Furthermore, while a referendum on the withdrawal deal was never a realistic proposition, simply because no provision had been made for it in the original Lisbon Treaty, there is unlikely to be any circumstances where a government can sign off any form of long-term agreement with the EU unless it has first put it to a public vote.

Thus, for the future, if the government is going to make any progress, it will have to build its listening into policy making. Mere ritual consultation will not be enough if it expects the public to rally behind its policies. With the referendum genie well and truly out of the bottle, it is not going to go back willingly.

One way or another, therefore, will need to reconcile ourselves to a mess in the short-term. It need not have been a mess, but that is all our government is capable of delivering. In the longer-term, there are no indications that government performance will be any better. So it cannot be argued that involving the public in the policy-making process can deliver any worse results. They can't get any worse.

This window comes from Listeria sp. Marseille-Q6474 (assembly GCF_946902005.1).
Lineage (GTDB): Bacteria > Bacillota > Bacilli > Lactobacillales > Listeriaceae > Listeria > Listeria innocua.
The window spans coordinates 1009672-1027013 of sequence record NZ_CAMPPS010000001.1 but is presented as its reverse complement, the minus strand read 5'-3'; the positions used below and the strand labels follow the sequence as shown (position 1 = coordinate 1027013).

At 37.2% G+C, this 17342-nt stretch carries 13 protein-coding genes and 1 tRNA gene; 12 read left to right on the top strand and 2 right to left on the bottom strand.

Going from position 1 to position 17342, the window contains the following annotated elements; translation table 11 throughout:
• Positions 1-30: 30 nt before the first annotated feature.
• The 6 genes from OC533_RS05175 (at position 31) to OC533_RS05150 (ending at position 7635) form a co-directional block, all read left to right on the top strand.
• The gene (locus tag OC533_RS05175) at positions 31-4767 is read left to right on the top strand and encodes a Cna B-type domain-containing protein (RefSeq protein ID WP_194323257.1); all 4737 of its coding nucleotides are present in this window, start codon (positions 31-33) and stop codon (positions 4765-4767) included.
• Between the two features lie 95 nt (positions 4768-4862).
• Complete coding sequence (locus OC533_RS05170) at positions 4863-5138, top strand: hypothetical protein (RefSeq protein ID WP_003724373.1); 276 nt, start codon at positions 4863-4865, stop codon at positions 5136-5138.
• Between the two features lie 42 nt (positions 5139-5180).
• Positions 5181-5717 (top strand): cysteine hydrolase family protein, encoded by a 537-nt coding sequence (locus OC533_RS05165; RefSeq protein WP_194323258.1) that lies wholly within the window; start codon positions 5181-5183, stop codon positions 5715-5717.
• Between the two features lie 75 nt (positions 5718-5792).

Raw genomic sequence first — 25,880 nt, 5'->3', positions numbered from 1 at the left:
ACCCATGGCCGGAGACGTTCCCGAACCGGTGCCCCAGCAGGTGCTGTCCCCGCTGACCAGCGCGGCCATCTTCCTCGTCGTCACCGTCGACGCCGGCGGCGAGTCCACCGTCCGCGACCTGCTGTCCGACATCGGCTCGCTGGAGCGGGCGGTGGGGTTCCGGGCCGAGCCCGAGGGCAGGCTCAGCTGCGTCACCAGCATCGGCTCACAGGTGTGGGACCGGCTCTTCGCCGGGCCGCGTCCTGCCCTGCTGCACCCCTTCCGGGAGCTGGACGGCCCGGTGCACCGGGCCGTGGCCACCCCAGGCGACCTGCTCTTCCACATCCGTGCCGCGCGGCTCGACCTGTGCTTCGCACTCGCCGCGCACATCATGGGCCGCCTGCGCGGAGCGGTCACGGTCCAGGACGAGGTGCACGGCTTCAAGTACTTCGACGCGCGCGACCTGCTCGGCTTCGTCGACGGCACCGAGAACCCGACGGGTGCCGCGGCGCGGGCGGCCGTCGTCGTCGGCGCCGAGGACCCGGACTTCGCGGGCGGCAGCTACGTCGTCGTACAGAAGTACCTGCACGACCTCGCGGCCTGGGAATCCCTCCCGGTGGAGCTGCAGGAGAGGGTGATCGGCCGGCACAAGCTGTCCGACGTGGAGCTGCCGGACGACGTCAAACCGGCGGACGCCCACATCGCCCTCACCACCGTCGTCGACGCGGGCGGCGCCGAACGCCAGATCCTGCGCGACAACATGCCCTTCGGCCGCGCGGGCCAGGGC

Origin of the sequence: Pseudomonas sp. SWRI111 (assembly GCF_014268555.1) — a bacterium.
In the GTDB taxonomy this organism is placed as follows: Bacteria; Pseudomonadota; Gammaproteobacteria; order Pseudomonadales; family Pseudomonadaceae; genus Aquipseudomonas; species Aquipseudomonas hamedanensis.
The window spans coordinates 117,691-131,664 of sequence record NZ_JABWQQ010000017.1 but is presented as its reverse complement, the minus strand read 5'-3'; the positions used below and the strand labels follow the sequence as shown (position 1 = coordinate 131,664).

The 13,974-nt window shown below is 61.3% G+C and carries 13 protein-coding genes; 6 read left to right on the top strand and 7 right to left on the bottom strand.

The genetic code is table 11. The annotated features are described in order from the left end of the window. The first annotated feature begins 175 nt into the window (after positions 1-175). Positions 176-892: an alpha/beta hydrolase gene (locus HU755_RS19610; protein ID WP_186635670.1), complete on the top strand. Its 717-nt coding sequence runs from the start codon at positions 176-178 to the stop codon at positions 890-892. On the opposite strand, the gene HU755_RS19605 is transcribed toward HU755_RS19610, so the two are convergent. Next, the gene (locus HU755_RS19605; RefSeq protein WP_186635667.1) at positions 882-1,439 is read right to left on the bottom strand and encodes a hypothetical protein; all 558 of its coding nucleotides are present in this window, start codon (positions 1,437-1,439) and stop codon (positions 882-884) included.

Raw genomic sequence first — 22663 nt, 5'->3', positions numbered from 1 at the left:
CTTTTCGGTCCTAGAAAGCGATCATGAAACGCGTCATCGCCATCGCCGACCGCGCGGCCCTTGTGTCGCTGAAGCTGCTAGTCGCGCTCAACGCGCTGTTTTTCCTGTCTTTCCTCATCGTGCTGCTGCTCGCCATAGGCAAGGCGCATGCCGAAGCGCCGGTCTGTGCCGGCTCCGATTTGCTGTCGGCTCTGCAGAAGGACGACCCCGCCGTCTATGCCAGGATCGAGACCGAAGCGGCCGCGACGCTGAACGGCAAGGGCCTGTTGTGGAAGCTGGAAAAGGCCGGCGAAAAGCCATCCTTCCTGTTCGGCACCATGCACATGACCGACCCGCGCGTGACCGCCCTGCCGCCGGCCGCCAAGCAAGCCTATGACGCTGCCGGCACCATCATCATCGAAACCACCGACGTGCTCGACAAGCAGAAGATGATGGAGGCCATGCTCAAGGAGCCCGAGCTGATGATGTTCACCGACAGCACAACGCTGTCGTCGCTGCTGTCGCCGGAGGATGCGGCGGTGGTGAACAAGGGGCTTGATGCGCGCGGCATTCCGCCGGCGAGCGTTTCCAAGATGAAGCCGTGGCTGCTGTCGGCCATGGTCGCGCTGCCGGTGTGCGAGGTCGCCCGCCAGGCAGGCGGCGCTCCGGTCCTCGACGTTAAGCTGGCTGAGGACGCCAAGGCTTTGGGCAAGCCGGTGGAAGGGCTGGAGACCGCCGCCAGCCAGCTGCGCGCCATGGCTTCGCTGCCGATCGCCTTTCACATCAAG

That then, is the next move – to make clear that the referendum is an established part of the UK political process. And it is not just for the ritual of voting that we want to see this happen. If governments are forced to put their final policies to a public vote, they will have to involve us right from the very beginning if they are to stand any chance of getting them approved.

The first test will be the approval of the long-term UK-EU relationship, a treaty that must be put to the people for approval by way of a referendum. And if that is on the table, then government will have to switch off its megaphone and start listening again.